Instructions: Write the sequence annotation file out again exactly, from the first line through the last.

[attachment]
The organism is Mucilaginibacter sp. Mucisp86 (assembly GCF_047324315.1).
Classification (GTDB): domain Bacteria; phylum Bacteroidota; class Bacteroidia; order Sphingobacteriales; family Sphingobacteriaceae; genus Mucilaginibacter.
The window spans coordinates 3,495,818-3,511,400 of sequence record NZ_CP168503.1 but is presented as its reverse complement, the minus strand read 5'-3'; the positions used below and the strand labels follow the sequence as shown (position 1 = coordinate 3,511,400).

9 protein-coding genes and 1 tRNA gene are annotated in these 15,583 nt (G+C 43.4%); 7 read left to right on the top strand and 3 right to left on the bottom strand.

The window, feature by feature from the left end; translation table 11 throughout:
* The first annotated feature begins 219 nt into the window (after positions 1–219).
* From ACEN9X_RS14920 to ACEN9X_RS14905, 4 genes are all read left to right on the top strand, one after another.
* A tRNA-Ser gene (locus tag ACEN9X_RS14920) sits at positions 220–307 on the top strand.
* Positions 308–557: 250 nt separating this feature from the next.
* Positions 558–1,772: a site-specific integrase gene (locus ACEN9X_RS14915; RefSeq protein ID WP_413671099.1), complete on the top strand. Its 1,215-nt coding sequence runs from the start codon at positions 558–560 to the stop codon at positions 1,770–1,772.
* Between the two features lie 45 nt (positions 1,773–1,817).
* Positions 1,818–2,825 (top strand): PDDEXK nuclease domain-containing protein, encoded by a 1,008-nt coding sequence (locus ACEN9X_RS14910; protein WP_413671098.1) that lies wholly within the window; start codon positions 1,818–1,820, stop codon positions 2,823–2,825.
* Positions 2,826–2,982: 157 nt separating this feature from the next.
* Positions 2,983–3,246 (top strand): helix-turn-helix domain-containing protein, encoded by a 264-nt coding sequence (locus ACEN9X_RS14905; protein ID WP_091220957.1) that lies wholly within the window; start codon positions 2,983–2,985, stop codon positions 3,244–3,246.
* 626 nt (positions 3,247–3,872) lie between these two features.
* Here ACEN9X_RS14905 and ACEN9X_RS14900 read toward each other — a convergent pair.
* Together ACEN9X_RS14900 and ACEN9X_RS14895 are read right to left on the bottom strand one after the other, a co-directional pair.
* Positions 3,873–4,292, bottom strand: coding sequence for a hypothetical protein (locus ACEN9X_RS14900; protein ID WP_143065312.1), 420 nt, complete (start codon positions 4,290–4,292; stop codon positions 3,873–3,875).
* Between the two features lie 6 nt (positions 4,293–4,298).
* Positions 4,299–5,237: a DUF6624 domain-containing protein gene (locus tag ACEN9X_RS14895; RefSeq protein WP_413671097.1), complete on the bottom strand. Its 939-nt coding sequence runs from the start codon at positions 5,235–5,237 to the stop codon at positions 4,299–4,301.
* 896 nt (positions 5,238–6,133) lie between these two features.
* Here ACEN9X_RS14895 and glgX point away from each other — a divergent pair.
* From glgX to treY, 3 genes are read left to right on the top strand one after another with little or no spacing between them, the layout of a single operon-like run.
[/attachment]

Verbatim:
The organism is Mucilaginibacter sp. Mucisp86 (assembly GCF_047324315.1).
Classification (GTDB): domain Bacteria; phylum Bacteroidota; class Bacteroidia; order Sphingobacteriales; family Sphingobacteriaceae; genus Mucilaginibacter.
The window spans coordinates 3,495,818-3,511,400 of sequence record NZ_CP168503.1 but is presented as its reverse complement, the minus strand read 5'-3'; the positions used below and the strand labels follow the sequence as shown (position 1 = coordinate 3,511,400).

9 protein-coding genes and 1 tRNA gene are annotated in these 15,583 nt (G+C 43.4%); 7 read left to right on the top strand and 3 right to left on the bottom strand.

The window, feature by feature from the left end; translation table 11 throughout:
* The first annotated feature begins 219 nt into the window (after positions 1–219).
* From ACEN9X_RS14920 to ACEN9X_RS14905, 4 genes are all read left to right on the top strand, one after another.
* A tRNA-Ser gene (locus tag ACEN9X_RS14920) sits at positions 220–307 on the top strand.
* Positions 308–557: 250 nt separating this feature from the next.
* Positions 558–1,772: a site-specific integrase gene (locus ACEN9X_RS14915; RefSeq protein ID WP_413671099.1), complete on the top strand. Its 1,215-nt coding sequence runs from the start codon at positions 558–560 to the stop codon at positions 1,770–1,772.
* Between the two features lie 45 nt (positions 1,773–1,817).
* Positions 1,818–2,825 (top strand): PDDEXK nuclease domain-containing protein, encoded by a 1,008-nt coding sequence (locus ACEN9X_RS14910; protein WP_413671098.1) that lies wholly within the window; start codon positions 1,818–1,820, stop codon positions 2,823–2,825.
* Positions 2,826–2,982: 157 nt separating this feature from the next.
* Positions 2,983–3,246 (top strand): helix-turn-helix domain-containing protein, encoded by a 264-nt coding sequence (locus ACEN9X_RS14905; protein ID WP_091220957.1) that lies wholly within the window; start codon positions 2,983–2,985, stop codon positions 3,244–3,246.
* 626 nt (positions 3,247–3,872) lie between these two features.
* Here ACEN9X_RS14905 and ACEN9X_RS14900 read toward each other — a convergent pair.
* Together ACEN9X_RS14900 and ACEN9X_RS14895 are read right to left on the bottom strand one after the other, a co-directional pair.
* Positions 3,873–4,292, bottom strand: coding sequence for a hypothetical protein (locus ACEN9X_RS14900; protein ID WP_143065312.1), 420 nt, complete (start codon positions 4,290–4,292; stop codon positions 3,873–3,875).
* Between the two features lie 6 nt (positions 4,293–4,298).
* Positions 4,299–5,237: a DUF6624 domain-containing protein gene (locus tag ACEN9X_RS14895; RefSeq protein WP_413671097.1), complete on the bottom strand. Its 939-nt coding sequence runs from the start codon at positions 5,235–5,237 to the stop codon at positions 4,299–4,301.
* 896 nt (positions 5,238–6,133) lie between these two features.
* Here ACEN9X_RS14895 and glgX point away from each other — a divergent pair.
* From glgX to treY, 3 genes are read left to right on the top strand one after another with little or no spacing between them, the layout of a single operon-like run.